Organizational barriers and equity lessons from decentralization in lac
Download
1 / 19

organizational barriers and equity: lessons from decentralization ... - PowerPoint PPT Presentation


  • 177 Views
  • Updated On :

Organizational Barriers and Equity: Lessons from Decentralization in LAC. Daniel Maceira, Ph.D. [email protected] Center for the Studies of State and Society Buenos Aires, Argentina. LAC Context During the ’80s and ’90s. Highly Volatile Economies,

Related searches for organizational barriers and equity: lessons from decentralization ...

loader
I am the owner, or an agent authorized to act on behalf of the owner, of the copyrighted work described.
capcha
Download Presentation

PowerPoint Slideshow about 'organizational barriers and equity: lessons from decentralization ...' - Rita


An Image/Link below is provided (as is) to download presentation

Download Policy: Content on the Website is provided to you AS IS for your information and personal use and may not be sold / licensed / shared on other websites without getting consent from its author.While downloading, if for some reason you are not able to download a presentation, the publisher may have deleted the file from their server.


- - - - - - - - - - - - - - - - - - - - - - - - - - E N D - - - - - - - - - - - - - - - - - - - - - - - - - -
Presentation Transcript
Organizational barriers and equity lessons from decentralization in lac l.jpg

Organizational Barriers and Equity:Lessons from Decentralization in LAC

Daniel Maceira, Ph.D.

[email protected]

Center for the Studies of State and Society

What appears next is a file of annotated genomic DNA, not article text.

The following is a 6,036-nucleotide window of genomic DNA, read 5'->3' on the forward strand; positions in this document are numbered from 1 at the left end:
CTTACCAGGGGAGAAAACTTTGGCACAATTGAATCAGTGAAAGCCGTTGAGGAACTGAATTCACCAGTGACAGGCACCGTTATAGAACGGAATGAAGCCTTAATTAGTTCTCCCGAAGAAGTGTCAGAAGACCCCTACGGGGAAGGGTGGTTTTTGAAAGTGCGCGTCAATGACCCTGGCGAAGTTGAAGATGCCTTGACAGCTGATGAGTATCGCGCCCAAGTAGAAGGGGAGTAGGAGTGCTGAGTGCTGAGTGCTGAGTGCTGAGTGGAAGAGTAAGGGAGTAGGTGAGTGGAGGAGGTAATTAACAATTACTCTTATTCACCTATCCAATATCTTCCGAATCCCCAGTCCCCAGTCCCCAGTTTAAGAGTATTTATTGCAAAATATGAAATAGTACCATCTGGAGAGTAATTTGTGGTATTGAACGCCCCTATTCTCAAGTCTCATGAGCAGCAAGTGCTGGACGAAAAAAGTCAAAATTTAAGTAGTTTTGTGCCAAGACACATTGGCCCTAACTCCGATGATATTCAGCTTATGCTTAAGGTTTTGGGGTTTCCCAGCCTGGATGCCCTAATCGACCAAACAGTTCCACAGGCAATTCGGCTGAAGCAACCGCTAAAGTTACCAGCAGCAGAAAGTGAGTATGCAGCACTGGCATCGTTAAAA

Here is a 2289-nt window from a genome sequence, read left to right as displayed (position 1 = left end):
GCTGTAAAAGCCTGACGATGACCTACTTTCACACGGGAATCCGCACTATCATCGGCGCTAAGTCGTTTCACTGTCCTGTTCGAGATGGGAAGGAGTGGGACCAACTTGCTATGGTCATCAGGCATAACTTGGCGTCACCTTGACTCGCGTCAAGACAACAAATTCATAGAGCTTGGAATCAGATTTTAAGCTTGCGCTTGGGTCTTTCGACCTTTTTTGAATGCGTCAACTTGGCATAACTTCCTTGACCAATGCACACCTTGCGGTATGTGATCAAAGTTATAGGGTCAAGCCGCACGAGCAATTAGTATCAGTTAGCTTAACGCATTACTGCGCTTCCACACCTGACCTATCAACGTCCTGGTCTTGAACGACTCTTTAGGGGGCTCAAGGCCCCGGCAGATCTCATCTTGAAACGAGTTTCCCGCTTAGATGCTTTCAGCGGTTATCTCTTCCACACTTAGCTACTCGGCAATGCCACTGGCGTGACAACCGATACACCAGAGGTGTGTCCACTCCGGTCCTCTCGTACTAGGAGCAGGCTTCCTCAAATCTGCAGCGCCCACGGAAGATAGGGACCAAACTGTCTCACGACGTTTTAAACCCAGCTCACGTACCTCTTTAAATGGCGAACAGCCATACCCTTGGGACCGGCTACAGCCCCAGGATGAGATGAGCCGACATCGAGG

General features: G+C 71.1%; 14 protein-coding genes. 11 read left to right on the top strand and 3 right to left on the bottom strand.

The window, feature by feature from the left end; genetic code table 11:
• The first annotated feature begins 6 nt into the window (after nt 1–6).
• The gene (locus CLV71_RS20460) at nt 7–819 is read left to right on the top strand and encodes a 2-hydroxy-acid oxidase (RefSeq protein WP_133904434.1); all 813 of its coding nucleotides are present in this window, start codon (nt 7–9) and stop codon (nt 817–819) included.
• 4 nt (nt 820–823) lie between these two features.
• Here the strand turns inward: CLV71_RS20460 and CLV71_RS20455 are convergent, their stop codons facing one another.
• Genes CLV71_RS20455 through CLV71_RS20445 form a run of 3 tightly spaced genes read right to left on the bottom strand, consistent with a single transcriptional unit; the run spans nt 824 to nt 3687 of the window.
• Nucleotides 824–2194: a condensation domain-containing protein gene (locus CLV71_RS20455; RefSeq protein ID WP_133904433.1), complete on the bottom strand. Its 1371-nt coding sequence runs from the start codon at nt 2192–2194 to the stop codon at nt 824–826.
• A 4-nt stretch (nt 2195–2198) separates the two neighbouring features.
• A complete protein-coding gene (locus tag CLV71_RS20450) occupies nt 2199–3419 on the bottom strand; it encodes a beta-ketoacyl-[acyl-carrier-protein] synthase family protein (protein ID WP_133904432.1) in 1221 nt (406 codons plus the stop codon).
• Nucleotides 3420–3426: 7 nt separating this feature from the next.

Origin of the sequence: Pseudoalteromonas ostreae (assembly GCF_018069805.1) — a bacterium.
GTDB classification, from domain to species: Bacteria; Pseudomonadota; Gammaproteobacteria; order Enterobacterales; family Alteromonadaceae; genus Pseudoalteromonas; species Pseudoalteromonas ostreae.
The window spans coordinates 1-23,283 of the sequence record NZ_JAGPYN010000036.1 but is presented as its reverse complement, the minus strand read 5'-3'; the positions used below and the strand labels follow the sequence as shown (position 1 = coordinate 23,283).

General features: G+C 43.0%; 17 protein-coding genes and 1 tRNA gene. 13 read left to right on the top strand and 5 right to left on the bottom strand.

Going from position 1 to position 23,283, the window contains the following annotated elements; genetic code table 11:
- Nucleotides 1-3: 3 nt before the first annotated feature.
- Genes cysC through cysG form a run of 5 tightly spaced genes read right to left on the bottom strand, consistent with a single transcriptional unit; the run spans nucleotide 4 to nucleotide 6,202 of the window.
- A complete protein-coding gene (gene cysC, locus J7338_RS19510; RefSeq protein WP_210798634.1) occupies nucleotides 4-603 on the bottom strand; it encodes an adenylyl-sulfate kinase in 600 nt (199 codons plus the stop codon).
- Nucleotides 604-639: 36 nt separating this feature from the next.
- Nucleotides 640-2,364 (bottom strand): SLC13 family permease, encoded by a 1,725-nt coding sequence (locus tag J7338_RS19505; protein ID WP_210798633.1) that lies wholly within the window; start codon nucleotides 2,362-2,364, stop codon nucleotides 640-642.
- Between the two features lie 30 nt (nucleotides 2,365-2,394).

Buenos Aires, Argentina


Lac context during the 80s and 90s l.jpg
LAC Context During the ’80s and ’90s

  • Highly Volatile Economies,

  • Profound Gaps in Income Distribution,

  • Implementation of Macroeconomic Adjustment Policies with Negative Effects on Social Sectors (Education and Health),

  • Social Sectors have been subject to a Series of Reforms. Goals: Achieve Social Objectives s.t. Financial Restrictions (WDR93).



Political economy of health care reforms l.jpg
Political Economy of Health Care Reforms

Political Level

Executive Power

  • Ministry of Health

  • Ministry of Finance

    Congress

    Local Governments

    Multilateral Organizations

    International Donors

    Social Security Institutions

    Private Health Care Plans

    Health Providers´ Chambers

    Physicians´ Prof. Organizations

    Health Care Workers

    Drugs & Input Producers

    Patients

    Consumers´ Associations

Goals

Strategies

Actions

Beliefs

International Level

Sectoral Level


Framework organizational barriers l.jpg
Framework: Organizational Barriers

  • Reforms trigger Changes in the Structure of the Sector.

  • Policy Markers should select clear Goals to contrast them against others´Action Plans, identifying potential Partners & designing Mechanisms to align Interests.

  • Decentralization requires:

    • Willingness to Distribute Political & Financial Power.

    • Strong Investments in Management and Social Control at the Local Level.

  • Any reform should forsee a complete Action Plan considering:

    • Spillovers over other sub-sectors (private, social insurance)

    • Cross subsidies to avoid increasing equity gaps.

  • History Matters (federalisms, socialisms, authoritarisms).



Bolivia l.jpg
Bolivia

  • Structural Reform + Health Care Strategy (Maternal&Child Insurance)

  • Law of Municipalities (´85)/ Popular Participation Law (´94):

    • Coparticipation Funds: New rules of Distribution, based on Population at Departament Level.

    • Popular Election of Municipal Authorities.

    • Decentralization of Resources (Broken production function).

    • Social Control (Popular M&E Commitees).

  • Actors:

    • “Neoliberal” reforms (Sanchez de Lozada)

    • New economic and political Stakeholders,